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2012: The already billion-dollar campaign

USA Today: “Less than four months until Election Day, the battle for the White House already has crossed the $1 billion mark — as the presidential candidates, political parties and the two super PACs closely aligned with President Obama and Republican rival Mitt Romney race to collect political cash.”

“Democrats have found one bright spot in this campaign season's financial books: the fight for Congress,” the Wall Street Journal writes. “While the party worries about the fundraising prowess of Republican presidential candidate Mitt Romney's campaign, as well as the financial might of conservative super PACs, the Democrats' House campaign arm is ahead of its GOP counterpart.”

But, Roll Call writes: “The National Republican Congressional Committee narrowly outraised the Democratic Congressional Campaign Committee in June. The NRCC posted $10.7 million in receipts compared with the DCCC’s $10.5 million. The NRCC ended June with $41 million in cash on hand while the DCCC had $33.2 million in the bank at the end of last month.”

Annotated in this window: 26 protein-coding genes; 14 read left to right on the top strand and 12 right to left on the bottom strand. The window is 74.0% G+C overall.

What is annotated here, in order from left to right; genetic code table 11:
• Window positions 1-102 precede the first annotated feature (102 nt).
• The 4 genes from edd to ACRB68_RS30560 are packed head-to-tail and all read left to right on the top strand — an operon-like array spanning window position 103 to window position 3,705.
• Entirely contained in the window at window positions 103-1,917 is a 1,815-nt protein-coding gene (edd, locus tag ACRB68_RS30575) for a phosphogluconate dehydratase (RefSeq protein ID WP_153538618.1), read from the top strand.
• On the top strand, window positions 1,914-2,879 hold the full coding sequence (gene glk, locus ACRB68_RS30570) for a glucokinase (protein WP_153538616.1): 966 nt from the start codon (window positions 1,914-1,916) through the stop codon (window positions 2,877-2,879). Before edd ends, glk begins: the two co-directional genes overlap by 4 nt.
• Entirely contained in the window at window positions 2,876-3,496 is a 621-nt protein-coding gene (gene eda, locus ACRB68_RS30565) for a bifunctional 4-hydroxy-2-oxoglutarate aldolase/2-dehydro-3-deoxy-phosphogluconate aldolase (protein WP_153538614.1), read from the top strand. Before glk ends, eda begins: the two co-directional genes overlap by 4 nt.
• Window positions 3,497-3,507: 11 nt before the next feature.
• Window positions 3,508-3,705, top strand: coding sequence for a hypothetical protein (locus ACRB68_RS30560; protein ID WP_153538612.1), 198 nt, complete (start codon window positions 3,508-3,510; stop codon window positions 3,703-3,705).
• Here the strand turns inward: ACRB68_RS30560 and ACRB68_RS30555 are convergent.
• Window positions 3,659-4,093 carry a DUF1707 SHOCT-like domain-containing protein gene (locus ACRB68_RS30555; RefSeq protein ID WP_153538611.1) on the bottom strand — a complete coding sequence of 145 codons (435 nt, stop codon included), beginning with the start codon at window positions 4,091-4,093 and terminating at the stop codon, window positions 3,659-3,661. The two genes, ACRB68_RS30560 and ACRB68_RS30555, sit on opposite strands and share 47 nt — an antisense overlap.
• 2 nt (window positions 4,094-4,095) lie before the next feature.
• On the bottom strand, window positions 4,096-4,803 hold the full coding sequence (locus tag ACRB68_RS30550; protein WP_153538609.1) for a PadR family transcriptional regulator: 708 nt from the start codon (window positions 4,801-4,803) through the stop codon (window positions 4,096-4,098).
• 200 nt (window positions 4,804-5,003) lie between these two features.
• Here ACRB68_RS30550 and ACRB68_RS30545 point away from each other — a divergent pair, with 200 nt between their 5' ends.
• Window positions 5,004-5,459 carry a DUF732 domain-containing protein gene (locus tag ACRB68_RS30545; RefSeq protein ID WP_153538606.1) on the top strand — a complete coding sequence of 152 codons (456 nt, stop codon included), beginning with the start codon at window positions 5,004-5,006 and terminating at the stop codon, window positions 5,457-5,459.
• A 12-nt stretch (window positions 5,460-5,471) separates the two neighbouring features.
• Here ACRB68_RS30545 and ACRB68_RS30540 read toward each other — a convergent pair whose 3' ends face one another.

Analyzing recent polls, including the NBC/WSJ survey, National Journal’s Ron Brownstein looks at the undecided voters, and he finds that they don’t like either Obama or Romney. “Both President Obama and Mitt Romney are facing resoundingly negative attitudes among the small share of uncommitted voters who could tip their battle for the White House…  It’s not unusual for most undecided voters to hold negative views about an incumbent; it is unusual for undecided voters to simultaneously express negative attitudes about the challenger. In most respects, undecided voters displayed more favorable attitudes toward their choices in both the 2004 and 2008 races, polls at the time found. ‘One might think that undecided voters would typically be down on both candidates,’ says Michael Dimock, associate director of the nonpartisan Pew Research Center. ‘That makes 2012 stand out all the more, perhaps reflecting the bad economic conditions.’”

And John Harwood writes about his own appearance (and the appearance of other journalists) in TV ads.